Litton/Itek Optical Systems has been the leader in the development of deformable mirrors for use in high quality optical systems since 1973. The monolithic piezoelectric mirror (MPM) which was introduced in 1974, has been the quality product against which all other visible wavelength compensators have been compared. The stacked actuator deformable mirror (SADM) , first delivered in 1980, set new performance standards for infrared systems. These devices continue to maintain high quality large stroke performance in the field. In 1981 Itek began the development of a new concept in deformable mirrors, the low voltage electrodistortive mirror (LVEM) . Itek teamed with Bell Aerospace in 1984 to develop a cooled silicon electrodisplacive mirror (CSEM) technology. The CSEM development emphasized extending the LVEM technology to high energy laser systems applications by incorporating a silicon multiport pin-fin heat exchanger into the mirror structure. Recently, in 1988 Itek has begun developing a cost efficient cooled mirror technology compatible with moderate flux levels and quantity production. The LVEM uncooled technology has matured and represents the current state-of-the-art in deformable mirror performance. Upon its maturity, the CSEM technology will provide both high performance and cost efficient cooled deformable mirrors for the needs of the high energy laser community.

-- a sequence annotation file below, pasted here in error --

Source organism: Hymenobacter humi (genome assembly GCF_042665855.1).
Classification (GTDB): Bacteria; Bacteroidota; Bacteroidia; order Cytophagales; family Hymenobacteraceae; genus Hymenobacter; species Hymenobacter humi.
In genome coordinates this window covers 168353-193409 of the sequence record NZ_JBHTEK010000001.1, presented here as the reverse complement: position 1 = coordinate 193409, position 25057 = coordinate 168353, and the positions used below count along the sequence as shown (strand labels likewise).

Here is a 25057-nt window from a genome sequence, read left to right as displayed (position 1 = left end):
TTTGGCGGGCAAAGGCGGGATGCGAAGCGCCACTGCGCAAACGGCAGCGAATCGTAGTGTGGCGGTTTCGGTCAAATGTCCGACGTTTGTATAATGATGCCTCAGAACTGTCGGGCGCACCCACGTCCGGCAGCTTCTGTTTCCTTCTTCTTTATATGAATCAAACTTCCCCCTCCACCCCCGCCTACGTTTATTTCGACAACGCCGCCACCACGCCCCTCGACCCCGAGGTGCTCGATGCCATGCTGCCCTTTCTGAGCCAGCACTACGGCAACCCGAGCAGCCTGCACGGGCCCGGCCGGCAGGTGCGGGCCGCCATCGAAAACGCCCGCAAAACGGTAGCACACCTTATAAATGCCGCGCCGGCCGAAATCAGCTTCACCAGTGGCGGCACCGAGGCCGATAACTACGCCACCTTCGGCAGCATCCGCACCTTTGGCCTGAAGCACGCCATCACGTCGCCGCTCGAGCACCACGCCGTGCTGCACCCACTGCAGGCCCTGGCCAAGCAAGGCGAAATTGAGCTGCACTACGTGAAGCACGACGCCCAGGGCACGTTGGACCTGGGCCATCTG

M. A. Ealey, M. A. Ealey,
"Deformable Mirrors At Litton/Itek: A Historical Perspective", Proc. SPIE 1167, Precision Engineering and Optomechanics, (9 November 1989); doi: 10.1117/12.962929; https://doi.org/10.1117/12.962929